PHONICS, SPELLING AND READING
Our Approach to the Teaching of Phonics
Every child deserves success right from the start. At Beenham we are passionate about reading and endeavor to make sure that all of our children develop a love of reading and that every child leaves us as a reader. We know that the sooner children learn to read, the greater their success at school. This is why we put reading at the very heart of what we do.
We follow the DfE “Letters and Sounds” programme. With songs, catchy mnemonics and fun games to play in order to teach and consolidate taught sounds, we strive to give each child access to teaching which fits to their learning style.
We teach a twenty minute daily phonics session from Reception to Year Two.
We use a proven, fun and multi-sensory synthetic phonics method that gets children reading and writing from an early age. This means that we teach letter sounds as opposed to the alphabet. These 42 letter sounds are phonic building blocks that children, with the right tools, use to decode the English language. When reading a word, they recognise the letters and blend together the respective sounds; when writing a word they identify the sounds and write down the corresponding letters. These skills are known as blending and segmenting and we teach them alongside each other right from the beginning of Reception.
Our Approach to the Teaching of Reading
In Key Stage 1, we use a wide range of books from different reading schemes which we have carefully matched and sequenced to their “Letters and Sounds” phase. This ensures that each child can access a wide range of books, which are closely matched to their phonic ability, to read from and enjoy.
Over the course of the year, the children will listen to a range of stories and poems, learning to join in with repeated phrases, for example, in traditional tales and also, sharing information in non-fiction books.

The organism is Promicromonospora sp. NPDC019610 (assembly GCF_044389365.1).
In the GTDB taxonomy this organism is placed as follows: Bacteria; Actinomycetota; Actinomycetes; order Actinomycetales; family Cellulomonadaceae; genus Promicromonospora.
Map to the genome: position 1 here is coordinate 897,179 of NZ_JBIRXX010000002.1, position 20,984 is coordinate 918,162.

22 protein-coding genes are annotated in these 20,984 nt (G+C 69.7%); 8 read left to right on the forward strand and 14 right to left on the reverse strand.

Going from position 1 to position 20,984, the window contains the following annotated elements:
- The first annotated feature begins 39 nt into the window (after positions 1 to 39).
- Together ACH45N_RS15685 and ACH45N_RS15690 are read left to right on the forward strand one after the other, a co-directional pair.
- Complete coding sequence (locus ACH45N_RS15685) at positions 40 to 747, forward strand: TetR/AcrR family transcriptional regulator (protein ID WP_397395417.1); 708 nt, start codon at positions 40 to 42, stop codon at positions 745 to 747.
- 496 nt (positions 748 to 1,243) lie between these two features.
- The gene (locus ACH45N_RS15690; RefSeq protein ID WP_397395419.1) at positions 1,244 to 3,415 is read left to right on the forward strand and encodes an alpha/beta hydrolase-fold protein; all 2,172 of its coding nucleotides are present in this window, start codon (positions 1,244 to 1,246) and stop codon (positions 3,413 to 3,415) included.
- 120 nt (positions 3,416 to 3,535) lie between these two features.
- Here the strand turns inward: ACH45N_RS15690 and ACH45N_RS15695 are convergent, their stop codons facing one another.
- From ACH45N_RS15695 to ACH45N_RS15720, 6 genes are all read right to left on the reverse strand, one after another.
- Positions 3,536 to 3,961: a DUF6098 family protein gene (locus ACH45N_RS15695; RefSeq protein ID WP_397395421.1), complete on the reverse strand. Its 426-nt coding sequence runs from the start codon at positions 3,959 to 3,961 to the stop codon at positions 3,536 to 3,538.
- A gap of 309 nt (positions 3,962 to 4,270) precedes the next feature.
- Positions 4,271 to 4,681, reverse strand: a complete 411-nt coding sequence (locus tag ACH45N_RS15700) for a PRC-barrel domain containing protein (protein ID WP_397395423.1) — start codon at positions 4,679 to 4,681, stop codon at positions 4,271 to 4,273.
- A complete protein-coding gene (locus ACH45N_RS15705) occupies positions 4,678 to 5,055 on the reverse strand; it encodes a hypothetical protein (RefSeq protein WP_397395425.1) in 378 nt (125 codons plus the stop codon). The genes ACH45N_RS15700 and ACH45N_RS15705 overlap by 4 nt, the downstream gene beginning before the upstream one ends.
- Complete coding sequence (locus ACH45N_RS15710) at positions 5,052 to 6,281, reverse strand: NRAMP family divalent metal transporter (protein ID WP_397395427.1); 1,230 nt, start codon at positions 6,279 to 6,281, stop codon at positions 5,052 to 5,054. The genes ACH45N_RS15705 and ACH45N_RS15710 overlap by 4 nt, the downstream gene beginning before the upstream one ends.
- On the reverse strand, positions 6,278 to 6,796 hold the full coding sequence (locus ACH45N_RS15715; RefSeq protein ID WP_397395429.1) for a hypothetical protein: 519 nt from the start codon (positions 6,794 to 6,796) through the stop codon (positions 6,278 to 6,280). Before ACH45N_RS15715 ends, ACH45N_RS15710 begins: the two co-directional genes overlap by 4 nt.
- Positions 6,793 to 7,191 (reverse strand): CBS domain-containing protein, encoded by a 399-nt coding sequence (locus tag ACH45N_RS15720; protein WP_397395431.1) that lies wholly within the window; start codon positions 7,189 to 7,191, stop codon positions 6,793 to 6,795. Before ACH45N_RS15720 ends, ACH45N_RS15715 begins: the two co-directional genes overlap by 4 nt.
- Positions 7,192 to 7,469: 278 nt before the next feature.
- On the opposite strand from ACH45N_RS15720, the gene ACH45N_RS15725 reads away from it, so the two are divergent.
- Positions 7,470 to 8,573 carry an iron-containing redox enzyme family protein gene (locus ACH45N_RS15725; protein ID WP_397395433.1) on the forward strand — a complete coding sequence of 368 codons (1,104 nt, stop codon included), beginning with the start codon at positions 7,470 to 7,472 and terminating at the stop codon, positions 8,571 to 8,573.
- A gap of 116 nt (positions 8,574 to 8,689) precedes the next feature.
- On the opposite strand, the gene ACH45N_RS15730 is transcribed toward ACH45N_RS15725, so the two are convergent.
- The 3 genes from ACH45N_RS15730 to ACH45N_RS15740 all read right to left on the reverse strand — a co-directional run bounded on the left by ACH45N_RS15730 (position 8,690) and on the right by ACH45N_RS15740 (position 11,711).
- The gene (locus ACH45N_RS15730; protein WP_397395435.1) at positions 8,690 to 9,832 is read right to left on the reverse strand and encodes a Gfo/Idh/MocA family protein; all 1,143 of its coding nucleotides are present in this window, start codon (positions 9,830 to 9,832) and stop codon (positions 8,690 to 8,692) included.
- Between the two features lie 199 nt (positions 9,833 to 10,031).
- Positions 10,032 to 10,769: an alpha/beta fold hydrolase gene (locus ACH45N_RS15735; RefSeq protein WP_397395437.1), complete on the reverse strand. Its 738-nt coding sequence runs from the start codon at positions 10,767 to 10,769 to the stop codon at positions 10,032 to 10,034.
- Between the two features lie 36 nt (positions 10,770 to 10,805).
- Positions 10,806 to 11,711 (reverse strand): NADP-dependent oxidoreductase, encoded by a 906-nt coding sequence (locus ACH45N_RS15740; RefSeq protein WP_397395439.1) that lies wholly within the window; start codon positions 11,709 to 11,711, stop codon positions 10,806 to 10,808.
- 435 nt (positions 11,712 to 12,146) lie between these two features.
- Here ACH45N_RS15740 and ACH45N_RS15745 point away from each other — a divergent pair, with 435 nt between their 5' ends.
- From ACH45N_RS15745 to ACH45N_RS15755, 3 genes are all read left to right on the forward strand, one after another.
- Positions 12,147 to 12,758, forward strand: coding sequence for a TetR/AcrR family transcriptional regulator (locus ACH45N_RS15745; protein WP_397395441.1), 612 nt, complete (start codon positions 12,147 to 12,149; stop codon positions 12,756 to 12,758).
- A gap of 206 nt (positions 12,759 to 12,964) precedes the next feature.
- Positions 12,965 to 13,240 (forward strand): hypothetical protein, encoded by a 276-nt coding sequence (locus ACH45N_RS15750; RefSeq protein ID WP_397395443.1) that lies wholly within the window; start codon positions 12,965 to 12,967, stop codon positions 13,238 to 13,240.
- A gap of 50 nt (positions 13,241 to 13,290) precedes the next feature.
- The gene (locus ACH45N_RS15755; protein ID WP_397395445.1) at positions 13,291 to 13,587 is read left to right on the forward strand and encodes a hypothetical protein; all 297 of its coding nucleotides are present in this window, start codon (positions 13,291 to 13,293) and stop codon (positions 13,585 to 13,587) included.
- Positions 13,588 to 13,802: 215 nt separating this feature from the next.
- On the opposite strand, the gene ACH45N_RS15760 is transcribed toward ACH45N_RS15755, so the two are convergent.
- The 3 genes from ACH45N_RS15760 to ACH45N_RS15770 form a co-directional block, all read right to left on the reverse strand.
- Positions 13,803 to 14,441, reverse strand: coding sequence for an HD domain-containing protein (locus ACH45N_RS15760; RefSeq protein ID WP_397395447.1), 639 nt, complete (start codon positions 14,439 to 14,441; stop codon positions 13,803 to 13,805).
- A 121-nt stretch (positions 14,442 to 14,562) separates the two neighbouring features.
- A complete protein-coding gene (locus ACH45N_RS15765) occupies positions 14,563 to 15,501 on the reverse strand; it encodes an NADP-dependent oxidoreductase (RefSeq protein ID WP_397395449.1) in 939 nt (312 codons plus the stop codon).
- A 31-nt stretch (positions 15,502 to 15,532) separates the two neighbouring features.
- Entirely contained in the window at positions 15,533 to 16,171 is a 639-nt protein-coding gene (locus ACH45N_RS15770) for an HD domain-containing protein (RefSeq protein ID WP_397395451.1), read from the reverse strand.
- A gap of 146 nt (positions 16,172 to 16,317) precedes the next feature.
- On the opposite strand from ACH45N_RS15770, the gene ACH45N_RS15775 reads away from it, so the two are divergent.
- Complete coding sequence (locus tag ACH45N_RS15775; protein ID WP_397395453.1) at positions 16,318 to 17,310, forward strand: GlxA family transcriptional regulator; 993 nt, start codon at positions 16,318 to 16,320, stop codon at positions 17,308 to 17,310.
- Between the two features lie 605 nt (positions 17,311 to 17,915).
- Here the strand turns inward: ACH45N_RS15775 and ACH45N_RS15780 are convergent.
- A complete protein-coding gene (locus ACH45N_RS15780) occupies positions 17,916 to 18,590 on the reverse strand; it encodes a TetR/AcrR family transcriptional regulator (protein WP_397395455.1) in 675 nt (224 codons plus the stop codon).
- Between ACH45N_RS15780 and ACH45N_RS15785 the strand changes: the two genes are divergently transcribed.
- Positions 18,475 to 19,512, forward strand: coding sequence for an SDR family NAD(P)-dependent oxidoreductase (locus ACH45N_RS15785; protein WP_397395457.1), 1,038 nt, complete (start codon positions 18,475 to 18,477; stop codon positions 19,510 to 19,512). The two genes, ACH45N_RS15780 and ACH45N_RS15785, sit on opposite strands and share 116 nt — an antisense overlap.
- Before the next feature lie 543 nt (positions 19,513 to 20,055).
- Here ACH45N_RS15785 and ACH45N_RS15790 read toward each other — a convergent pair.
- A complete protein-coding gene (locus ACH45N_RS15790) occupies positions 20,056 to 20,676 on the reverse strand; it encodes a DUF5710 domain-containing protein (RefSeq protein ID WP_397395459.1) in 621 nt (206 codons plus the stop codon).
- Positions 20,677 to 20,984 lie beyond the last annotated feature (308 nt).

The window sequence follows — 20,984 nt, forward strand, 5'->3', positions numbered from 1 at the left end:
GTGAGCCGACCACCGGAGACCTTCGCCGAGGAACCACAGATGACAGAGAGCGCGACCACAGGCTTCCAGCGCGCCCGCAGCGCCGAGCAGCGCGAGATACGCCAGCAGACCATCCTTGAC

At Beenham Primary School teachers use their subject knowledge to link books to other areas of the curriculum where this is appropriate and develop a range of reading and writing activities for the children to explore and enjoy. Our writing curriculum is based on a text immersion approach whereby children study a book in depth to support the genres and skills they are learning about.
Within our timetable, we are committed to providing independent, or supported reading time on a daily basis and every child’s progress is closely monitored. We have volunteer reading helpers from both parents and the local community. In addition, older children read alongside younger children on a daily basis. We also have book stops around the school which encourage children to stop and read or share a book during playtimes and lunchtimes.
Guided reading is a daily occurrence throughout key stage 1 and 2 and in this time children have further opportunity to engage with high quality texts and show their understanding through a range of responses such as drama and extended writing activities.
All classrooms have bright, stimulating and inviting book corners and we regularly invest in high quality texts for the children. In our book corners, you will often find children’s recommendations and reviews of their favourite books.
You can help your child by making sure they bring their book bag into school every day and by listening to them read at home. If you have any questions, or require any support with this, then please ask your child’s class teacher.
In the Foundation Stage and key stage 1, we send home levelled books and always ensure that these are pitched to give the right level of challenge for every child. Children in the Foundation stage and key stage 1 will also have the opportunity to read with an adult on a weekly basis. Some children may read with an adult more frequently. We also ensure that during their time at school, children frequently hear adults reading aloud.
Reading is a strong feature of our homework programme. In the foundation stage and key stage 1, parents can support by reading with their child every day and encouraging them to begin to fill in their own reading diary each time they read. Parents are encouraged to undertake a weekly book activity with their child. Ideas for these are given in the reading diary.
By the time a child reaches Mosi class there is an expectation that children read regularly and independently at home. Children have a reading journal which is completed each time they read. Children must aim to read the wide range of genres, indicated in their journal, and to sustain a book from start to finish. When they finish a book, or about every two weeks, children must complete an activity based on their reading book, which they will present back to their reading group in class. Suggestions are given in the reading journal.
Further details of reading homework throughout the school can be found in the school’s homework policy.